# Measurements of the horizontal and vertical speeds of tennis courts

## Abstract

Tennis courts are normally classified as fast or slow depending on whether the coefficient of sliding friction (COF) between the ball and the surface is respectively small or large. This classification is based on the fact that the change in horizontal ball speed is directly proportional to the COF if the ball is incident at a small angle to the horizontal. At angles of incidence greater than about 16° it is commonly assumed that the ball will roll during the bounce, in which case one can show that the ratio of the horizontal speed after the bounce to that before the bounce will be 0.645 regardless of the angle of incidence or the speed of the court. Measurements are presented showing that (a) at high angles of incidence, tennis balls grip or ‘bite’ the court but they do not roll during the bounce, (b) the bounce:speed ratio can be as low as 0.4 on some courts and (c) the normal reaction force acts through a point ahead of the centre of mass. An interesting consequence is that, if court A is faster than court B at low angles of incidence, then A is not necessarily faster than B at high angles of incidence. An exception is a clay court which remains slow at all angles of incidence. The measurements also show that the coefficient of restitution for a tennis ball can be as high as 0.9 for an oblique bounce on a slow court, meaning that the ball bounces like a superball in the vertical direction and that slow courts are fast in the vertical direction.

This is a preview of subscription content, access via your institution.

## References

• Brody, H. (1979) Physics of the tennis racket,American Journal of Physics,47, 482–487.

• Brody, H. (1984) That’s how the ball bounces.The Physics Teacher,22, 494–497.

• Casolo, F., Vallatta, A. & Caffi, M. (1994) Measurement of the dynamic properties of tennis balls. ITF Technical Centre Library Report ITF-L-130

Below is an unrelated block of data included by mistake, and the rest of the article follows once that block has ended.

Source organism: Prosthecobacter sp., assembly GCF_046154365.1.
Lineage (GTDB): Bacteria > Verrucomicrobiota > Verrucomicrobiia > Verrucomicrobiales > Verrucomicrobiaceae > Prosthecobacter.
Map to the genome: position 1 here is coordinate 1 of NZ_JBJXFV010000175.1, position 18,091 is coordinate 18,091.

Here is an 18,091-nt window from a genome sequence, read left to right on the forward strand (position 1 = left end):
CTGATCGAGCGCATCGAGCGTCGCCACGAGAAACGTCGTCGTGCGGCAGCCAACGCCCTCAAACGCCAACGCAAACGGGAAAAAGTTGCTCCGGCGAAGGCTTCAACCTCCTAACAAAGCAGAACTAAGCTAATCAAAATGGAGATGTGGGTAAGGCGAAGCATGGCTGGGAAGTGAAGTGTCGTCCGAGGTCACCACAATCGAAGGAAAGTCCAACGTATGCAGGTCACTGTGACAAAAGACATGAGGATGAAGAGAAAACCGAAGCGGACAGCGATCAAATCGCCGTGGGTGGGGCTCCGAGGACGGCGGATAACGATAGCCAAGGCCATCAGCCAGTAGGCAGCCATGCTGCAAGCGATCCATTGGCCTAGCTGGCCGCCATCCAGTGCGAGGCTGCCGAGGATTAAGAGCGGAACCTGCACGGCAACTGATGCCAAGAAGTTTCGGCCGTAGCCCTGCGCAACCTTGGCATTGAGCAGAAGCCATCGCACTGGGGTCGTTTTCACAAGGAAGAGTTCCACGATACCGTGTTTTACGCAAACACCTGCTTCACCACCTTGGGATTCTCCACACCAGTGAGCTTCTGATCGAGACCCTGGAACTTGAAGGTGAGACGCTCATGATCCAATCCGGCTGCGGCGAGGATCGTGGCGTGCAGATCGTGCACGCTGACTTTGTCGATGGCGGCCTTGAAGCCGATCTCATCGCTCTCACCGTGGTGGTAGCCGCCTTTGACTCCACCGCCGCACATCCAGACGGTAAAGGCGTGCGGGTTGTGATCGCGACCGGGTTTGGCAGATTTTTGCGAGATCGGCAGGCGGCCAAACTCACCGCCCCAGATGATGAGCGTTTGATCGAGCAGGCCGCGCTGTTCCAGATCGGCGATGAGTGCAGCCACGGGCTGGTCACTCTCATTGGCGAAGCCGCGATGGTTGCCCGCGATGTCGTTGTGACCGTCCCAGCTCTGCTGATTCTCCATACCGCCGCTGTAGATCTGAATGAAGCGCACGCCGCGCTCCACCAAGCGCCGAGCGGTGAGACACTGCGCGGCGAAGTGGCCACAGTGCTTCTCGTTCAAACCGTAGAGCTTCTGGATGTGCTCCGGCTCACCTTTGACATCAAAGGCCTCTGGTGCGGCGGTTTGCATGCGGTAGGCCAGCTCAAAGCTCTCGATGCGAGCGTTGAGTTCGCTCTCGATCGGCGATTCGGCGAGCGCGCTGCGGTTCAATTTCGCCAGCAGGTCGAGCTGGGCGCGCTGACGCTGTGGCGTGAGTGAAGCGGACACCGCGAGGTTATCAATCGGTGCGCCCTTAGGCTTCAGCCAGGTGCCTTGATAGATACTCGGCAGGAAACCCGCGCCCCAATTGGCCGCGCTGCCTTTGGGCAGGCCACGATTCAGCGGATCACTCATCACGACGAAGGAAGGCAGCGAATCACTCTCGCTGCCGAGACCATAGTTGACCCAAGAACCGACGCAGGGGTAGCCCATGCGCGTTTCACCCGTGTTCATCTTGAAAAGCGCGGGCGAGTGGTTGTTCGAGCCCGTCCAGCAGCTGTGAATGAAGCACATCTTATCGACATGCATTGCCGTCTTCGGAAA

• Cross, R. (1999) Dynamic properties of tennis balls,Sports Engineering,2, 23–33.

• Cross, R. (2000) Effects of friction between the ball and strings in tennis,Sports Engineering,3, 85–97.

• Cross, R. (2002a) Measurements of the horizontal coefficient of restitution for a superball and a tennis ball,American Journal of Physics,70, 482–489.

• Cross, R. (2002b) Grip-slip behavior of a bouncing ball,American Journal of Physics,70, 1093–1102.

• Gobush, W. (1994) Spin and the inner workings of a golf ball, inGolf the Scientific Way, (Ed. Cochran, A.J.) Aston Publishing Group. pp. 141–145.

• Haake, S.J., Rose, P. & Kotze, J. (2000) Reaction time testing and grand slam tie-break data, inTennis Science and Technology (Eds. Haake, S.J. and Coe, A.O.), Blackwell Science, Oxford. pp. 269–275.

• Hierrezuelo, J., Catolicos R. and Carnero C. (1995) Sliding and rolling: the physics of a rolling ball.Physics Education,30, 177–182. ITF (1997) An initial study on performance standards for tennis court surfaces, ITF Roehampton. ITF (2002)

• ITF Approved tennis balls and classified court surfaces, Roehampton, pp. 27–32.

• Maw, N., Barber, J.R. and Fawcett, J.N. (1976) The oblique impact of elastic spheres.Wear,38, 101–114.

• Maw, N., Barber, J.R. and Fawcett, J.N. (1981) The role of elastic tangential compliance in oblique impact.Journal of Lubrication Technology,103, 74–80.

• Pallis, J.M. and Mehta, R.D. (2000) Tennis science collaboration between NASA and Cislunar Aerospace, inTennis Science and Technology (Eds. Haake, S.J. and Coe, A.O.), Blackwell Science, Oxford. pp. 135–144.

• Tabor, D. (1994) The rolling and skidding of automobile tyres.Physics Education,29, 301–306.

• Thorpe, J.D. & Canaway, P.M. (1986) Performance of tennis court surfaces II. Photometric methods for measuring pace and bounce under playing conditions.Journal of Sports Turf Research Institute,62, 101–117.

## Author information

Authors

### Corresponding author

Correspondence to Rod Cross.

## Rights and permissions

Reprints and Permissions

Cross, R. Measurements of the horizontal and vertical speeds of tennis courts. Sports Eng 6, 95–111 (2003). https://doi.org/10.1007/BF02903531